It is also important to note that if or when interest rates rise, so too will the cost of mortgages. Moreover, as time passes and the value of your home increases, property taxes and the amount you spend on upkeep would arguably increase commeasurably.

The above-noted figures may come as a shock. But before you rush into a rental, or text your baby boomer parents who have been on your case to buy a house, please hold on for a few more paragraphs – there is more to this analysis.

Cumulative Costs

We also have to consider that rent tends to increase over time. And, assuming you pay down your mortgage (and that interest rates don’t go to the moon), the amount of interest you pay on your mortgage will decrease with every payment you make. As such, I’ve decided to not only consider what your costs of living would be on an annual basis, but also over the life of a mortgage – which is typically 25 years.

If your rent increases by, say, 3% per year (consistent with our assumed growth rate in housing prices), you would pay a grand total of $1,093,778 in rent over a 25-year period (I know – yikes! But read on).

Conversely, if we assume that your property tax and upkeep rise commeasurably with the value of your home (3% per year), you would pay grand totals of $291,675 in property tax and $546,889 in upkeep over 25 years. You would also pay $1,087,109 towards your mortgage ($287,109 of interest and $800,000 of principal). A summary of the totals you would have paid under each scenario is as follows:

Owning

Cumulative Property Tax – $291,675
Cumulative Mortgage Interest – $287,109
Cumulative Upkeep – $546,889

Renting
Cumulative Rent – $1,093,778

This gives you a grand total of $1,125,670 of ‘rent-like’ expenses associated with owning a home (as compared to $1,093,778 in the case of renting). Again, I should point out that changes to the above-noted assumptions would impact these figures. For example, rising interest rates would result in even higher cumulative mortgage costs. With that in mind, renting once again looks to be superior from this vantage point. Still, before you go and list your home on MLS, there is more to consider. Specifically, the assets you would have in your pocket after 25 years.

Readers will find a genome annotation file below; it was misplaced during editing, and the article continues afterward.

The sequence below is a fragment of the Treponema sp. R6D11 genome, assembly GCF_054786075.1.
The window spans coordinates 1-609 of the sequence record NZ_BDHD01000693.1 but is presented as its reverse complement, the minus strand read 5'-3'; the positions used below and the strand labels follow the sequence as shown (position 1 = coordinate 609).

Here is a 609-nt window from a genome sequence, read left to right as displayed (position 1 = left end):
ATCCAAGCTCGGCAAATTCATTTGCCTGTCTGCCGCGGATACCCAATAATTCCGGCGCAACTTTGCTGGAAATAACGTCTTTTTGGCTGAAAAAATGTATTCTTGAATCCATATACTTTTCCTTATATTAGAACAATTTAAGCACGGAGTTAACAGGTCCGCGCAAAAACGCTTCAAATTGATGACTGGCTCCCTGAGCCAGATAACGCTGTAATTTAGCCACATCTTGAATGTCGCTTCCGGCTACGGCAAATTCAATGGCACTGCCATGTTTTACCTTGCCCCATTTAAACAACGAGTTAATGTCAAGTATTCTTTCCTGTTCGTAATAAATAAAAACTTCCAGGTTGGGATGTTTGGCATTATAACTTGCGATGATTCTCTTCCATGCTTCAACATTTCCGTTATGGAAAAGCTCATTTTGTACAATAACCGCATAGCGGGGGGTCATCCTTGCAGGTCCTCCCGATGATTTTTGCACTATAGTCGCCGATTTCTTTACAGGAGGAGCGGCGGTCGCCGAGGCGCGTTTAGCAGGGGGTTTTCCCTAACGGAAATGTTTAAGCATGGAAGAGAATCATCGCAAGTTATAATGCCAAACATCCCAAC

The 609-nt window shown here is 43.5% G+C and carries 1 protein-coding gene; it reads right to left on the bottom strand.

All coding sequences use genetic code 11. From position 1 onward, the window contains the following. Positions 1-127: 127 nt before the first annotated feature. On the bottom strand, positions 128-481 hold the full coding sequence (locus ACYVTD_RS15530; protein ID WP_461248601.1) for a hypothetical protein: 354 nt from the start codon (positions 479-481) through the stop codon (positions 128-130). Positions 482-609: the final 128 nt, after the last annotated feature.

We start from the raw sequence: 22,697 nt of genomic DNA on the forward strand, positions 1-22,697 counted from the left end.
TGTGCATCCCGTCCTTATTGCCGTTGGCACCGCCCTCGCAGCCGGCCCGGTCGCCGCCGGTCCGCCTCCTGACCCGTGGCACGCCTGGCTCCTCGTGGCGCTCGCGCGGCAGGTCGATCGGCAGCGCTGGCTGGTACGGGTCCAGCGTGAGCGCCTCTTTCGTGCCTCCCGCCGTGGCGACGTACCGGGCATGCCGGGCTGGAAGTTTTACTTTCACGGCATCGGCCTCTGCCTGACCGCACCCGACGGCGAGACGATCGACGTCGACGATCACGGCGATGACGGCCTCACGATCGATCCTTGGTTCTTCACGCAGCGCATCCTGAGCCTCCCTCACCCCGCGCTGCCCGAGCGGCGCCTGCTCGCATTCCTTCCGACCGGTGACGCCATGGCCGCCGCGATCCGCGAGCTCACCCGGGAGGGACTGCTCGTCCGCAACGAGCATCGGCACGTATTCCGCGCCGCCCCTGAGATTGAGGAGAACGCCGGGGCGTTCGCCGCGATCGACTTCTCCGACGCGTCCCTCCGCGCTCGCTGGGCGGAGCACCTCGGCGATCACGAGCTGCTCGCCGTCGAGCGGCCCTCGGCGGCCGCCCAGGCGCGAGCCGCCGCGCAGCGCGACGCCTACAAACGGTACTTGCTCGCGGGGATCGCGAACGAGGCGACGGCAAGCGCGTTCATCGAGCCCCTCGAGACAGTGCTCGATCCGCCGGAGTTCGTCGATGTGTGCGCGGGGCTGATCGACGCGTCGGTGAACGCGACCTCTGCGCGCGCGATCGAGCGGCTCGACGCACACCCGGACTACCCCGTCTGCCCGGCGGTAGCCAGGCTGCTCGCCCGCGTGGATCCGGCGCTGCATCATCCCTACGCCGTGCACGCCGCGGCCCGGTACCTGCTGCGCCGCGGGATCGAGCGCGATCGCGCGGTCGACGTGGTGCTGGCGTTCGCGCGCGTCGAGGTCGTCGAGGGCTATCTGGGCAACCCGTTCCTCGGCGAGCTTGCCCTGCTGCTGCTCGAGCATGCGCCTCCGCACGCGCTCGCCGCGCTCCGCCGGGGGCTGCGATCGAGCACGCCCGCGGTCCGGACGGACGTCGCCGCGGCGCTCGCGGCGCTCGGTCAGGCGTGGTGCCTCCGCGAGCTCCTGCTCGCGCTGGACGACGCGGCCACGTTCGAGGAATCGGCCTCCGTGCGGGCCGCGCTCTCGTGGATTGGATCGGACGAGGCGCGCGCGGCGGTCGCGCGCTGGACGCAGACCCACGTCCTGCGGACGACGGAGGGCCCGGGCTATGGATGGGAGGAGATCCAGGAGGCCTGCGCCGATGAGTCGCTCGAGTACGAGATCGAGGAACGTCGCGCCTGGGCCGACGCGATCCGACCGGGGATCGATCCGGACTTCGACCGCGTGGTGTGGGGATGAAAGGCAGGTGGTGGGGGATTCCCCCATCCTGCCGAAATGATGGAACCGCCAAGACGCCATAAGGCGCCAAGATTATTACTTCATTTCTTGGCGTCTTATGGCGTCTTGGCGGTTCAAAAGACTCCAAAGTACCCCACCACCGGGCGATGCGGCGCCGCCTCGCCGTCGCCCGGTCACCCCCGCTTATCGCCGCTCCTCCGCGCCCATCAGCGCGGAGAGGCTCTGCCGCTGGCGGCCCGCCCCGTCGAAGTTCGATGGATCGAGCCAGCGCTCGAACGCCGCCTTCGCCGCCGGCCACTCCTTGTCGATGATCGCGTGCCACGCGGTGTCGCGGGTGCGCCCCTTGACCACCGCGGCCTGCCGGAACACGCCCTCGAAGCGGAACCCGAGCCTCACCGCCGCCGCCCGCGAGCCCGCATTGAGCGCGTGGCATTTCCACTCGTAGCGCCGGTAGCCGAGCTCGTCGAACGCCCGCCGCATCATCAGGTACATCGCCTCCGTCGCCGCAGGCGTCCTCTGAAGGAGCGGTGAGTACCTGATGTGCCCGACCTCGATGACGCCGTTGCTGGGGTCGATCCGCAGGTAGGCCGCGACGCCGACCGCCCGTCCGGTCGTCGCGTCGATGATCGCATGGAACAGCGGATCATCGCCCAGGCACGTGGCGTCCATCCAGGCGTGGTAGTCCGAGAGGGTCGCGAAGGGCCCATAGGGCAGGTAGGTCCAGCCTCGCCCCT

Asset Value

The next step in this comparison is to analyze the growth of your ‘assets’ while renting, versus your ‘asset’ in buying. Before all of you Rich Dad, Poor Dad enthusiasts jump all over me for calling a house an ‘asset’, please bear with me. I do so partly out of convenience, and partly because your house could be considered a financial asset if your intention is to sell it one day.

First, let’s consider renting. If you rent, you will keep your down payment and could presumably invest it. In our example, your down payment would be $200,000 (20% of your $1 million dollar suburban home). If you invest that $200,000 in a properly balanced, long-term portfolio, you could reasonably expect a 6% rate of return. After 25 years, your $200,000 would grow to $858,374 ($200,000 x 1.0625).

Moreover, you would be able to save and invest your excess cash flows if you are renting. Remember, you are spending less on rent every month than you would be on mortgage payments, new roofs, property taxes, etc. I realize that your spending would not be uniform throughout the life of your mortgage; however, if we assume your ‘average’ annual cash flows renting are $43,751 (cumulative rent paid divided by 25), and your ‘average’ annual cash flows owning are $77,027 [(cumulative property tax, upkeep, and mortgage interest, plus mortgage principal payments of $800,000) divided by 25 years], that would mean you could presumably save and invest an additional $33,276 ($77,027 – $43,751) while renting, because your monthly and annual expenses would be that much lower.